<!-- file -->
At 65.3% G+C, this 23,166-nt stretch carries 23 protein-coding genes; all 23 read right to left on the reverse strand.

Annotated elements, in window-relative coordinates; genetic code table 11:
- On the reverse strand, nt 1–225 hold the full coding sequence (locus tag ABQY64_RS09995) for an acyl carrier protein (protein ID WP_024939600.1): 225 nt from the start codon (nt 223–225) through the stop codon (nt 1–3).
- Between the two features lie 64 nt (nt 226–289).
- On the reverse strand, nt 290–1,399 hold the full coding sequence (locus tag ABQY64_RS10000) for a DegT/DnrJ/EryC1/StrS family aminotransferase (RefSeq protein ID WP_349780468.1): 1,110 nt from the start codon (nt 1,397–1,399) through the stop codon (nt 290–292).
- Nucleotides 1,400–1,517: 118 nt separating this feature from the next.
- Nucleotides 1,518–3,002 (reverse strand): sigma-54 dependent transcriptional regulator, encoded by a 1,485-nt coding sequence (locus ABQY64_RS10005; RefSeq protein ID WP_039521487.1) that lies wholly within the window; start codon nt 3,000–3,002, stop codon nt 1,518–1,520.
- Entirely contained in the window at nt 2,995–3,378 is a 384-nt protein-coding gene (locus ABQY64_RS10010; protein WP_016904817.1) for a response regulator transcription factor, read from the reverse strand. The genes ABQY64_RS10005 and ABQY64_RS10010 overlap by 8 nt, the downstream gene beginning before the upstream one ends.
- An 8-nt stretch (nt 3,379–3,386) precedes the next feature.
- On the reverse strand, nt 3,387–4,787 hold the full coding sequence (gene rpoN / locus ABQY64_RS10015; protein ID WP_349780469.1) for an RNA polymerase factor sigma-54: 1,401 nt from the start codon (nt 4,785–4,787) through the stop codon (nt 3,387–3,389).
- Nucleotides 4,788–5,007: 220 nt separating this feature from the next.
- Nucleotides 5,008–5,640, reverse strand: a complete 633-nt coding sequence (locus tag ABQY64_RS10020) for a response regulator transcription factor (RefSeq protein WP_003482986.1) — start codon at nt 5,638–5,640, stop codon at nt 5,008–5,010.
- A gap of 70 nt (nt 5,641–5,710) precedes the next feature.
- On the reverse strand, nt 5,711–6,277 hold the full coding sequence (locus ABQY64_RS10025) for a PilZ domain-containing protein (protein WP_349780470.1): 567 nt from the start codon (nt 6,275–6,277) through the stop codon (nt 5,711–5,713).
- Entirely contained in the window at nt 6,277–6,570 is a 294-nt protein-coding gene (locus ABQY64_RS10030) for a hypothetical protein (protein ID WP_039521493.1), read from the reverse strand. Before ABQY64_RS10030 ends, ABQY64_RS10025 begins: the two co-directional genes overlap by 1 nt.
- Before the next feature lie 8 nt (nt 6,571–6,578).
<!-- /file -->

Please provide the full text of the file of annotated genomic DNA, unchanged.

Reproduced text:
At 65.3% G+C, this 23,166-nt stretch carries 23 protein-coding genes; all 23 read right to left on the reverse strand.

Annotated elements, in window-relative coordinates; genetic code table 11:
- On the reverse strand, nt 1–225 hold the full coding sequence (locus tag ABQY64_RS09995) for an acyl carrier protein (protein ID WP_024939600.1): 225 nt from the start codon (nt 223–225) through the stop codon (nt 1–3).
- Between the two features lie 64 nt (nt 226–289).
- On the reverse strand, nt 290–1,399 hold the full coding sequence (locus tag ABQY64_RS10000) for a DegT/DnrJ/EryC1/StrS family aminotransferase (RefSeq protein ID WP_349780468.1): 1,110 nt from the start codon (nt 1,397–1,399) through the stop codon (nt 290–292).
- Nucleotides 1,400–1,517: 118 nt separating this feature from the next.
- Nucleotides 1,518–3,002 (reverse strand): sigma-54 dependent transcriptional regulator, encoded by a 1,485-nt coding sequence (locus ABQY64_RS10005; RefSeq protein ID WP_039521487.1) that lies wholly within the window; start codon nt 3,000–3,002, stop codon nt 1,518–1,520.
- Entirely contained in the window at nt 2,995–3,378 is a 384-nt protein-coding gene (locus ABQY64_RS10010; protein WP_016904817.1) for a response regulator transcription factor, read from the reverse strand. The genes ABQY64_RS10005 and ABQY64_RS10010 overlap by 8 nt, the downstream gene beginning before the upstream one ends.
- An 8-nt stretch (nt 3,379–3,386) precedes the next feature.
- On the reverse strand, nt 3,387–4,787 hold the full coding sequence (gene rpoN / locus ABQY64_RS10015; protein ID WP_349780469.1) for an RNA polymerase factor sigma-54: 1,401 nt from the start codon (nt 4,785–4,787) through the stop codon (nt 3,387–3,389).
- Nucleotides 4,788–5,007: 220 nt separating this feature from the next.
- Nucleotides 5,008–5,640, reverse strand: a complete 633-nt coding sequence (locus tag ABQY64_RS10020) for a response regulator transcription factor (RefSeq protein WP_003482986.1) — start codon at nt 5,638–5,640, stop codon at nt 5,008–5,010.
- A gap of 70 nt (nt 5,641–5,710) precedes the next feature.
- On the reverse strand, nt 5,711–6,277 hold the full coding sequence (locus ABQY64_RS10025) for a PilZ domain-containing protein (protein WP_349780470.1): 567 nt from the start codon (nt 6,275–6,277) through the stop codon (nt 5,711–5,713).
- Entirely contained in the window at nt 6,277–6,570 is a 294-nt protein-coding gene (locus ABQY64_RS10030) for a hypothetical protein (protein ID WP_039521493.1), read from the reverse strand. Before ABQY64_RS10030 ends, ABQY64_RS10025 begins: the two co-directional genes overlap by 1 nt.
- Before the next feature lie 8 nt (nt 6,571–6,578).